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Amid destruction, some spared in massive Carlton Complex wildfire

Dale Burnison, 75, cannot believe that his homestead is still standing after the Carlton Complex fire passed through his rural Pateros, Washington, neighborhood. His is the only home in the area that was spared. (KIRO Radio Photo/Brandi Kruse)

Even as flames from the massive Carlton Complex fire came dangerously close to his home, Dale Burnison ignored warnings to evacuate.

Nestled in an isolated canyon about five miles west of Pateros, Washington, the area around his home was among the hardest hit by the massive wildfire, which has destroyed more than 150 homes and burned through nearly 379 square miles in Okanagan County.

Burnison, 75, is a retired Seattle City Light employee who moved to Pateros in 1989. He spent much of his life racing hydroplanes on Lake Washington.

When evacuations were urged in the area last week, Burnison stayed until the very last minute, watering his lawn and grabbing family photos out of his son’s cabin, which sits about 100 yards away.

As he finally fled in his pickup truck, he watched in his rearview mirror as the entire canyon was engulfed in flames.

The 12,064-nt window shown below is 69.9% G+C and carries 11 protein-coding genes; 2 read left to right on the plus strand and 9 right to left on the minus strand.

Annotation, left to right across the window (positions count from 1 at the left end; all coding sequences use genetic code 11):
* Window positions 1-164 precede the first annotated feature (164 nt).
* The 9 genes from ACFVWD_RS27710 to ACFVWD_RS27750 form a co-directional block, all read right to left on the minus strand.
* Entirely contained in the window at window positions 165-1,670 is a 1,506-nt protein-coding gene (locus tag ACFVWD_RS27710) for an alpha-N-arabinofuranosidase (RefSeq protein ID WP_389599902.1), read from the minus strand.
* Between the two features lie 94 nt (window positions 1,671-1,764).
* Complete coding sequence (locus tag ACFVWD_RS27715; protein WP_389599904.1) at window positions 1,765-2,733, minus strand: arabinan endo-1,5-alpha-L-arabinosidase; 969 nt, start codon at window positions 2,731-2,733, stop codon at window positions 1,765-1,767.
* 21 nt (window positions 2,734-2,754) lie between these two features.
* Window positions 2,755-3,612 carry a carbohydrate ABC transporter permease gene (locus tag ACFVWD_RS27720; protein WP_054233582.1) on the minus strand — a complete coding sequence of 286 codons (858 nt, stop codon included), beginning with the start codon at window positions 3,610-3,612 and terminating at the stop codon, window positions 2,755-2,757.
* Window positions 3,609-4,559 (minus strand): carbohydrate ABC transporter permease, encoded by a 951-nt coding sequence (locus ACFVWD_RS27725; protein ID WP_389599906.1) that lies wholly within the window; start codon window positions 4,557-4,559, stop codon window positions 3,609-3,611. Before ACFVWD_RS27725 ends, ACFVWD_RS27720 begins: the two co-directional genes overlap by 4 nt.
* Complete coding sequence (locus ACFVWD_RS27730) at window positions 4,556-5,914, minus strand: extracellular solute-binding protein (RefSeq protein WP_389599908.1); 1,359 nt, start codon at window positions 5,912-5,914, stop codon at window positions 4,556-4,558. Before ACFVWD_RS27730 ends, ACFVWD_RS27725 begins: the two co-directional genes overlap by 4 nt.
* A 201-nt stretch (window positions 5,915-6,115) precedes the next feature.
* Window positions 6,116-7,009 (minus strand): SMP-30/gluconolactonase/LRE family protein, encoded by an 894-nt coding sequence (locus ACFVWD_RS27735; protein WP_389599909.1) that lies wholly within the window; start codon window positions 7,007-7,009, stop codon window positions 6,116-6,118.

“Did you ever think you were going to see your house again?” he was asked.

“No, I didn’t. I thought it was going to be gone,” he said.

And it should have been.

Instead, when Burnison returned two days later, he found his home and shop completely untouched by fire. Even his American flag continued to fly.

No other structure in the area was left standing, including his son’s cabin, which was reduced to a pile of rubble.

“So many of my friends don’t have homes any more. I would trade my home for theirs, if mine could burn and they could still have theirs,” he said, as he peered off his balcony at the glow of fire burning in the distance. “I feel almost embarrassed when I tell them that my home is OK, and theirs is gone. It’s a funny feeling. I don’t like it.”

As Burnison sat in his living room, looking through photos he took of the fire as it passed through, his phone rang. It was a friend from Seattle he used to race hydroplanes with, calling to check up on him.

“Yeah, I’m fine John. I’m OK here. Everything is OK,” he said.

While he struggles to understand how his home could have been spared when others were not, Burnison is grateful that his life is intact.

He was more than pleasantly surprised when he opened up the door of his shop to find his half-built, 1970’s wooden hydroplane replica completely unscathed. When he finishes the boat, he said he plans to paint the word “Pateros” on the side.

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